Studies have shown that exercise can help slow the progression of Parkinson’s disease, but the actual exercise habits of patients and the real results of it had not been explored until a recent Northwestern Medicine study. Analyzing data from nearly 5,000 patients with Parkinson’s disease, the investigators found that regular exercise is associated with better quality of life and slower rates of decline.
“This study provides a number of important observations that are highly relevant to the physicians taking care of Parkinson’s disease patients and to people living with it,” said Tanya Simuni, MD, director of the Parkinson’s Disease Movement Disorders Center.
Approximately one million people in the United States have the neurological disease, which triggers the gradual loss of the cells responsible for the production of dopamine, a chemical essential for movement coordination. Manifestations of the disease include slowness of movements, tremors, stiffness and change of gait, as well as non-motor features such as mood dysfunction and sleep impairment, among others.
“There are a lot of effective options to treat the symptoms of Parkinson’s disease, but there are no curative options or drugs that could slow disease progression,” said Dr. Simuni.
Despite growing research indicating that exercise can reduce the disease’s progression, there has been uncertainty about whether patients have the capability for it with their physical limitations. Dr. Simuni and colleagues examined data from the large National Parkinson Foundation (NPF) Quality Improvement Initiative (QII) Registry of patients with the disease to find out if that conception is true.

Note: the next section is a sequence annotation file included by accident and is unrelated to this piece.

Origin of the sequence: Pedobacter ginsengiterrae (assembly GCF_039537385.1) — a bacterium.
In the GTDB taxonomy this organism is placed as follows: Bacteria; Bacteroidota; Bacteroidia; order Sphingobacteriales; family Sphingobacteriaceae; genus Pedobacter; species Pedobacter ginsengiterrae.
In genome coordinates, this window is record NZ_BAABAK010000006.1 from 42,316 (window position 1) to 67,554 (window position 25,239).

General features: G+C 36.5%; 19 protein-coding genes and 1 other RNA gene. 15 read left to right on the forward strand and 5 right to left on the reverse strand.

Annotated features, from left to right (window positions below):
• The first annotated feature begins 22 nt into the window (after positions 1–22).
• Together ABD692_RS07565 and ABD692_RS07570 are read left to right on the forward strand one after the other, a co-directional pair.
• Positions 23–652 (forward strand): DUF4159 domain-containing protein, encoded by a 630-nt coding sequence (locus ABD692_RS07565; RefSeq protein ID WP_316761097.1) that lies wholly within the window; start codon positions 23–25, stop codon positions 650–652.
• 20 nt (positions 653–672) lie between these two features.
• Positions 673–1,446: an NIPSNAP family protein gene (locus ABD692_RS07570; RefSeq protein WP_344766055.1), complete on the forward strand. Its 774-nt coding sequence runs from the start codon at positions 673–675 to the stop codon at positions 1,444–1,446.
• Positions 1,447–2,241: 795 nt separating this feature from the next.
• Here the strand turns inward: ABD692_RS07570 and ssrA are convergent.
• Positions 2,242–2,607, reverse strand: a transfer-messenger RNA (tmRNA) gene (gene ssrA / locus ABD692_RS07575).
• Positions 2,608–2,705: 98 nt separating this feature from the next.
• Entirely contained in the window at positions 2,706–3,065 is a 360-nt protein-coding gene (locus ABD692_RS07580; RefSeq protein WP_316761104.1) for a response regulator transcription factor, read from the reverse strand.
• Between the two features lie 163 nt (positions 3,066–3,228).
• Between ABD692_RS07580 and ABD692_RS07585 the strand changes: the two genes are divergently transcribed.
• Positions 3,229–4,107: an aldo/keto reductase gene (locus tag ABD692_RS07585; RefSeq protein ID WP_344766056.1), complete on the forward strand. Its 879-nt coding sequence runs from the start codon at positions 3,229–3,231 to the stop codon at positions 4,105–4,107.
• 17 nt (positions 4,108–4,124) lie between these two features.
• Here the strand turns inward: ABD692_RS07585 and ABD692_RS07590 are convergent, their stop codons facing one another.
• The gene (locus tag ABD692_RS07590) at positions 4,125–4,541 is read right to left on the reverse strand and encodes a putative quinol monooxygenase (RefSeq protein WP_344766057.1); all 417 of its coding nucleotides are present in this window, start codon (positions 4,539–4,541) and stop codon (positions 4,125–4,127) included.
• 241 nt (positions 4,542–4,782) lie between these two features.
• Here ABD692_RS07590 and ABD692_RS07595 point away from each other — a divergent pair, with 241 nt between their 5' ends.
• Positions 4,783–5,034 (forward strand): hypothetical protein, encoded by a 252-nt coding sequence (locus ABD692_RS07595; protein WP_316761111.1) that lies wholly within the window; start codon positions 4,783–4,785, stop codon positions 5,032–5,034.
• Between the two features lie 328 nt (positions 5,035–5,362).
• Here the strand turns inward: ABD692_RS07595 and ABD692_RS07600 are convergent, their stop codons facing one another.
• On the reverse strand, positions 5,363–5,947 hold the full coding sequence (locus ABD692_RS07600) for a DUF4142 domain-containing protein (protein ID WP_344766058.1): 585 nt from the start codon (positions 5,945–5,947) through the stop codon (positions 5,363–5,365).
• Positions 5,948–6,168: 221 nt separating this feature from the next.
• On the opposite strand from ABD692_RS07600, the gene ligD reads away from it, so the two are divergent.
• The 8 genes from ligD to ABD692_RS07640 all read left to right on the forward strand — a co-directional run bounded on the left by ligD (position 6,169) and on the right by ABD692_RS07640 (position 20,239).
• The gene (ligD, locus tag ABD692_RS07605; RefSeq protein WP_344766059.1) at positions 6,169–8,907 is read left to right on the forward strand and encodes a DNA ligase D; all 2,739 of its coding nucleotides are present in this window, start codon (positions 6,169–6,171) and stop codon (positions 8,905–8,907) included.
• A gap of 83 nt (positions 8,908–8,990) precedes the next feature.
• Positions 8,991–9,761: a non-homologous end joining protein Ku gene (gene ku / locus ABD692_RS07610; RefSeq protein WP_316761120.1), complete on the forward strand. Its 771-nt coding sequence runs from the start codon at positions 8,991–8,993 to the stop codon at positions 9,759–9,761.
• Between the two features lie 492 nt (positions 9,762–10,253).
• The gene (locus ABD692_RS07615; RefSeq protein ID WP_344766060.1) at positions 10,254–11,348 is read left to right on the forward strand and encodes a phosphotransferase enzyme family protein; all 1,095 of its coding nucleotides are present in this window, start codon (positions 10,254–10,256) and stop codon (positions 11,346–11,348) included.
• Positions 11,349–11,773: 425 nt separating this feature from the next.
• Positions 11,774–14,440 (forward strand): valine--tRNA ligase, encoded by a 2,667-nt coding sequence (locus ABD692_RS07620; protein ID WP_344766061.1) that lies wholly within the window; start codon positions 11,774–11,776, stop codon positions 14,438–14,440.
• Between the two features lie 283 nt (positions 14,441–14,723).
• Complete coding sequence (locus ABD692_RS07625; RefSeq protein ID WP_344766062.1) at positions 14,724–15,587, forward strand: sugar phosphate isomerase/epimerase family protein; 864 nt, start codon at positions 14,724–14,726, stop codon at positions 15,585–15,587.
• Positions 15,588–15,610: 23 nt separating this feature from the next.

They found that 44 percent of Parkinson’s participants reported exercising regularly, more than 150 minutes a week.
“Regular exercisers at baseline were associated with better metrics of quality of life, mobility and physical function and less progression of disease disability, caregiver burden and cognitive decline one year later – even after taking into account disease duration, age and other demographic factors,” said Dr. Simuni. “This shows that people with physical disabilities can effectively exercise.”
The study also demonstrated that the amount of physical activity a person has matters: Regular exercisers had less-severe disease symptoms and better cognitive function than low and non-exercisers. The findings were published in Parkinsonism & Related Disorders.
The NPF QII Registry is an observational prospective longitudinal study, conducted at NPF centers of excellence in North America. Dr. Simuni serves on the organization steering committee.
“With over 7,500 patients in 4 countries, the project has given us unprecedented power to examine factors that influence symptoms and quality of life for people with Parkinson’s at every stage of the disease,” said Peter Schmidt, PhD, chief information officer and vice president of research programs at the NPF. “Dr. Simuni has been a leader in teasing out new insight from the collected data.”
Dr. Simuni is the Arthur C. Nielsen, Jr. Research Professor in Parkinson’s Disease and Movement Disorders in the Ken and Ruth Davee Department of Neurology.
Additional Feinberg authors for this study include Amy Eisenstein, PhD, research assistant professor in Medical Social Sciences, and Mary Kwasny, ScD, associate professor in Preventive Medicine. The first author is former fellow Odinachi Oguh, MD, ’12 GME.